California Attorney General Kamala Harris – who already had joined friend-of-the-court briefs defending the constitutionality of last year’s federal healthcare reform law in the 6th, 4th and 11th U.S. Circuit Courts of Appeal – has now done so again in the U.S. Court of Appeals for the District of Columbia.
“Health care reform saves lives, and that is why I am determined to protect this law,” Harris said in her news release today, noting that the filing comes one week after the 6th Circuit became the first federal appeals court to uphold the law’s constitutionality.
Harris and nine other attorneys general argue in the new brief that the Constitution grants Congress broad powers to regulate interstate commerce, and that the decision to buy health insurance has a significant impact on interstate commerce because it allows the formation of risk pools, lowers health care costs nationally and reduces the cost of uncompensated care.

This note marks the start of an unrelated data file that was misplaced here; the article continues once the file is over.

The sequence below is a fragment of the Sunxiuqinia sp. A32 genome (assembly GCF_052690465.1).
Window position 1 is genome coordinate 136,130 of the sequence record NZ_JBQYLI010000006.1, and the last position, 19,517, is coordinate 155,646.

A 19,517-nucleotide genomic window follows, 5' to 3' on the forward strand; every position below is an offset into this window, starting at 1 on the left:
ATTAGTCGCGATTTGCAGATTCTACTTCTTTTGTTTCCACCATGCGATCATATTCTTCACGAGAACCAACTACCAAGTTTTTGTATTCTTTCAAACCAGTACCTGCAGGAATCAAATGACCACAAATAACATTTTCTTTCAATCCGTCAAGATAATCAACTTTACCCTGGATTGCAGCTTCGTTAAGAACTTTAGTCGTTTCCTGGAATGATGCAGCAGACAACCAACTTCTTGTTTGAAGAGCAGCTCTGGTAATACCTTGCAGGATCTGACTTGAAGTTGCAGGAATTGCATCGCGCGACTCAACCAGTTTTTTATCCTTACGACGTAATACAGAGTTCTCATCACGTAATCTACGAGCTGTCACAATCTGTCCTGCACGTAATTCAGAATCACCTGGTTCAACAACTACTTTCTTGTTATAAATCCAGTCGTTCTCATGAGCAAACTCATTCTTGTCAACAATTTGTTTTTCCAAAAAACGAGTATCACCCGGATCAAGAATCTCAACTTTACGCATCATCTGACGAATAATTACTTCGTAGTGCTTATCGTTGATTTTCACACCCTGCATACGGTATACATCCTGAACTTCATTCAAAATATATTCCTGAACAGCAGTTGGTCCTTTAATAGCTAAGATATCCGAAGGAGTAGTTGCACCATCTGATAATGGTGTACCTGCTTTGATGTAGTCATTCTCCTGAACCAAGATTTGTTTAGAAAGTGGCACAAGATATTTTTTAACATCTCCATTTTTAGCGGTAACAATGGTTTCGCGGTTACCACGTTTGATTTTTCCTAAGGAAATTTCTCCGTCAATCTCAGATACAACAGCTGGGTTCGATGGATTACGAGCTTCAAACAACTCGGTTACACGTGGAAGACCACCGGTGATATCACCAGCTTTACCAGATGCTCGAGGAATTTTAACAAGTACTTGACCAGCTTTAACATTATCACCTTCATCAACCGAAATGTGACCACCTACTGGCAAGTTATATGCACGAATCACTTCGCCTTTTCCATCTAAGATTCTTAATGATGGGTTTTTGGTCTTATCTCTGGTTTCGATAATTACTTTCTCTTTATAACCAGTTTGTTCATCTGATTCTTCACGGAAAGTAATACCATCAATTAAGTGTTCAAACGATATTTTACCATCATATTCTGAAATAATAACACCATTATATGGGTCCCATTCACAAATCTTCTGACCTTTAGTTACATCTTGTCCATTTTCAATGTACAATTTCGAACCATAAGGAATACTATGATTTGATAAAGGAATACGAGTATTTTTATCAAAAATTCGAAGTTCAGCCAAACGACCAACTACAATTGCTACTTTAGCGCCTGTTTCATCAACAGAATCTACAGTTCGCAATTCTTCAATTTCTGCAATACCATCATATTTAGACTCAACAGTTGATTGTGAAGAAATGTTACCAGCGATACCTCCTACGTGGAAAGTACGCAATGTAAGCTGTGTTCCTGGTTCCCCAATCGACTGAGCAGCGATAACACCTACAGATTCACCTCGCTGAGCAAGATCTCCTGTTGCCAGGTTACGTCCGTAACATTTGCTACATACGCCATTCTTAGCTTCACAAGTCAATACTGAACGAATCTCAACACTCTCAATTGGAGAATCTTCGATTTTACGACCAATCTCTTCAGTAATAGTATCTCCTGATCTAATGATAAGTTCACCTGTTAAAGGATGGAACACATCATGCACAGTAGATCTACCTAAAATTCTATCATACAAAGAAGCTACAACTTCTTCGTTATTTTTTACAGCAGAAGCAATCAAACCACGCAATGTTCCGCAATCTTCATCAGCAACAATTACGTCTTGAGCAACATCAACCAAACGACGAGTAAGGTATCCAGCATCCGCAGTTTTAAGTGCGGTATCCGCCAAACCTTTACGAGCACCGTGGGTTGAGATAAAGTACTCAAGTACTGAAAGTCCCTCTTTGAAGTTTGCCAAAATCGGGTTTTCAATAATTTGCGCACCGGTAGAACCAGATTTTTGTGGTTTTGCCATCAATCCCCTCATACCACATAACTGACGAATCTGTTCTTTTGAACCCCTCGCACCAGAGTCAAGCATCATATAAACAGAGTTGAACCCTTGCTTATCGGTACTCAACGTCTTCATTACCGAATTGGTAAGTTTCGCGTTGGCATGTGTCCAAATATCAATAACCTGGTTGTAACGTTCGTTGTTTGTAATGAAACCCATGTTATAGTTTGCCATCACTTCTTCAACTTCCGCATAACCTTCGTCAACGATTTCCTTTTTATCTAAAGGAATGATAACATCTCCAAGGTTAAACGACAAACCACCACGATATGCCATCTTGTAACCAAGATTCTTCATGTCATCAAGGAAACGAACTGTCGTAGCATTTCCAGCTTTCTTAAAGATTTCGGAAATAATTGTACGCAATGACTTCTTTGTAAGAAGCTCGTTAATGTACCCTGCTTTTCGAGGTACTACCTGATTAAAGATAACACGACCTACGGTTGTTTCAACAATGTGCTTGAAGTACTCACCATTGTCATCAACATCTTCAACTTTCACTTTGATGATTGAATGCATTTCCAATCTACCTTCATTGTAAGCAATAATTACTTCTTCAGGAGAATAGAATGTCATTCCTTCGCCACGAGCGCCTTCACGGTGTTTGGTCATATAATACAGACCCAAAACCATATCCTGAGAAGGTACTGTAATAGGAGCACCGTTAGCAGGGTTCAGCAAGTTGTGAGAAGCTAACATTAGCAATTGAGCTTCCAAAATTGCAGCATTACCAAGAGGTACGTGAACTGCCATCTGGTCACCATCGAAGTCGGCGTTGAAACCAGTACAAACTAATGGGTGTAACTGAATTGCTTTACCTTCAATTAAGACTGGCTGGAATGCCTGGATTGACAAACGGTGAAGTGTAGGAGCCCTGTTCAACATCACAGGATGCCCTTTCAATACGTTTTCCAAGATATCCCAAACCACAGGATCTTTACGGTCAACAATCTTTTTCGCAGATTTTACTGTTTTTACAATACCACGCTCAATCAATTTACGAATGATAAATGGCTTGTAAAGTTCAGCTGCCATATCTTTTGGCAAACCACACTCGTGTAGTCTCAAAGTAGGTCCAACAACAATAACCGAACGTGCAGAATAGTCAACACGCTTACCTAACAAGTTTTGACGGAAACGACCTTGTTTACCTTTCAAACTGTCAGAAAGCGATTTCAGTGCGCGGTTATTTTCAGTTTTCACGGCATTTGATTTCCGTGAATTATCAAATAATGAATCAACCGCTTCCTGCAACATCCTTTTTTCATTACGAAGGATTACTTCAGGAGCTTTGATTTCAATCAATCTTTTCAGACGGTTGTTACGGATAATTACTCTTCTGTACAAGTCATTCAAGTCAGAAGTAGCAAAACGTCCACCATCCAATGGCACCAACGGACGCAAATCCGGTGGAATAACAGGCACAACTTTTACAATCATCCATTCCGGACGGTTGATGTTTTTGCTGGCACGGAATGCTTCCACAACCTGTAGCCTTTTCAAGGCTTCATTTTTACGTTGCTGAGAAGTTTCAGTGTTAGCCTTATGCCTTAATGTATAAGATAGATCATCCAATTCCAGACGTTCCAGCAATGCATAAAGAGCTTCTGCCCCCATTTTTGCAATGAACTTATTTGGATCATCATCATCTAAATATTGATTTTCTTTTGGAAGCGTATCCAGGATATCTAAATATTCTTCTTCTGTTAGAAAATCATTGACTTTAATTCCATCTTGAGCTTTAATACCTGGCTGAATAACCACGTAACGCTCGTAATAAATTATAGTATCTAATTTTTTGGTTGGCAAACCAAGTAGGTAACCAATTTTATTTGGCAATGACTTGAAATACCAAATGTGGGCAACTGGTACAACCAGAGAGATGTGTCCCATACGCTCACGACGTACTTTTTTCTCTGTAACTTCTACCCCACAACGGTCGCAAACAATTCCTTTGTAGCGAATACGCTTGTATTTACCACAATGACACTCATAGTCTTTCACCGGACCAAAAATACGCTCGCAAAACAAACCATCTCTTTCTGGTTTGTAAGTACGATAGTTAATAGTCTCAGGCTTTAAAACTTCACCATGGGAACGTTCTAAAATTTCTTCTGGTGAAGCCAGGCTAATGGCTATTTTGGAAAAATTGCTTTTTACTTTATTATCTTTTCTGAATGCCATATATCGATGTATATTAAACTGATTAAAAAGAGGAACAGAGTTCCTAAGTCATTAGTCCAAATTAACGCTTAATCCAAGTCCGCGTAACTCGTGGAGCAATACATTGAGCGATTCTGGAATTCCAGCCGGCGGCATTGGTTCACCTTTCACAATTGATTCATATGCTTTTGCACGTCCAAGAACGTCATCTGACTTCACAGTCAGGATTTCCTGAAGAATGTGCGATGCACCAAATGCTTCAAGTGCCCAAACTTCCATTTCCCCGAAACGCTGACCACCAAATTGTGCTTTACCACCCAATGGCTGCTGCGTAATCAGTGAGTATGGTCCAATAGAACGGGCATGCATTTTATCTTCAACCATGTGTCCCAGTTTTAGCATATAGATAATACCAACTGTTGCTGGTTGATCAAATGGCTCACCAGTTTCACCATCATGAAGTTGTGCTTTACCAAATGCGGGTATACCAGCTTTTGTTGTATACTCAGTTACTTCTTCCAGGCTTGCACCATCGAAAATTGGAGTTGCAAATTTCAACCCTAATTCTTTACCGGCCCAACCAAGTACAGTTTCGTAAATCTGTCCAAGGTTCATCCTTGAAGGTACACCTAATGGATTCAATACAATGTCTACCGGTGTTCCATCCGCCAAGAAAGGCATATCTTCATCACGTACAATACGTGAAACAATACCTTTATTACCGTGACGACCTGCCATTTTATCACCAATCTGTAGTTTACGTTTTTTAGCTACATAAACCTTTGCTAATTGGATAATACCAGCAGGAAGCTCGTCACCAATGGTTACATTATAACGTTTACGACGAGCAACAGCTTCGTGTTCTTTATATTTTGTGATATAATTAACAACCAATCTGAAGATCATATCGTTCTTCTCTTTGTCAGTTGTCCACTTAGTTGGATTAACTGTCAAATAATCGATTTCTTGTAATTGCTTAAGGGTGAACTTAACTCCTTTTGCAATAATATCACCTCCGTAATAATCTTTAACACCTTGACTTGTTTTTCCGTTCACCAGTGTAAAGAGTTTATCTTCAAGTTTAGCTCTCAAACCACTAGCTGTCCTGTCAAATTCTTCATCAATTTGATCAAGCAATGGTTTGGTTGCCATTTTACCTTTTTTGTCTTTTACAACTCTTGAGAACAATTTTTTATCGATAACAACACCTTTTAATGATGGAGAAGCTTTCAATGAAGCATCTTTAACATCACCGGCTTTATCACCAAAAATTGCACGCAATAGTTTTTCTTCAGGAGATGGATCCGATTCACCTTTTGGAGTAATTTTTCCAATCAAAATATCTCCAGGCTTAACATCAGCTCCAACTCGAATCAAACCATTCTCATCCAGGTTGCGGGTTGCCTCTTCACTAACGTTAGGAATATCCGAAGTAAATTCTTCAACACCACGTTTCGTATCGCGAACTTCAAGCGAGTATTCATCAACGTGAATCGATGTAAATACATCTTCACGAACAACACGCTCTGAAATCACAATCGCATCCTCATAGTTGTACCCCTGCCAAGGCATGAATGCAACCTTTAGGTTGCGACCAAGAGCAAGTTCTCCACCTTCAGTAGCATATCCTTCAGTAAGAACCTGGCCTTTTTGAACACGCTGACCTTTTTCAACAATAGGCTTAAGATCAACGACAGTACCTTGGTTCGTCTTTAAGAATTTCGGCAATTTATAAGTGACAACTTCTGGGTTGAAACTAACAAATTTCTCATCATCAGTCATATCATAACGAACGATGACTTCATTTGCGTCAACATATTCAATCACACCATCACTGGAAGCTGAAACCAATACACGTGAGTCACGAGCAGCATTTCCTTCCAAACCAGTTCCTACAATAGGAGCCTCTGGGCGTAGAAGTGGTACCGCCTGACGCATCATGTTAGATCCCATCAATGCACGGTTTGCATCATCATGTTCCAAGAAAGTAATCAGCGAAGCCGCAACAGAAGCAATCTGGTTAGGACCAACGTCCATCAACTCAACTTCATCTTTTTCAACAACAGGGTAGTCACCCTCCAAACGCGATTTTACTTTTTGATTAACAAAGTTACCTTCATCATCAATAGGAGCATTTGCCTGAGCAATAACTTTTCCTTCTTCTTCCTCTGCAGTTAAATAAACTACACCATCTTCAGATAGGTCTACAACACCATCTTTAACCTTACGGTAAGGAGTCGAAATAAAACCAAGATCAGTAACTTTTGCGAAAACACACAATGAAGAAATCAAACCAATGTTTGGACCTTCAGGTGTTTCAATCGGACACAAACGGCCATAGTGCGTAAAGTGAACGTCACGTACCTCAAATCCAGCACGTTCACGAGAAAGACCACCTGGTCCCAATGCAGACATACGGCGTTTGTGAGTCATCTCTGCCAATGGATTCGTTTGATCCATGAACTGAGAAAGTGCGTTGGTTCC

“The law strikes an appropriate, constitutional balance between federal and state authority over the health care system by creating federal requirements, backed by federal funding, to expand access to affordable coverage, while conferring considerable latitude to allow states to decide how best to design a system of federally-supported coverage that works well for their citizens,” the brief argues.
Joining California in this brief are Connecticut, Delaware, the District of Columbia, Hawaii, Iowa, Maryland, New York, Oregon and Vermont.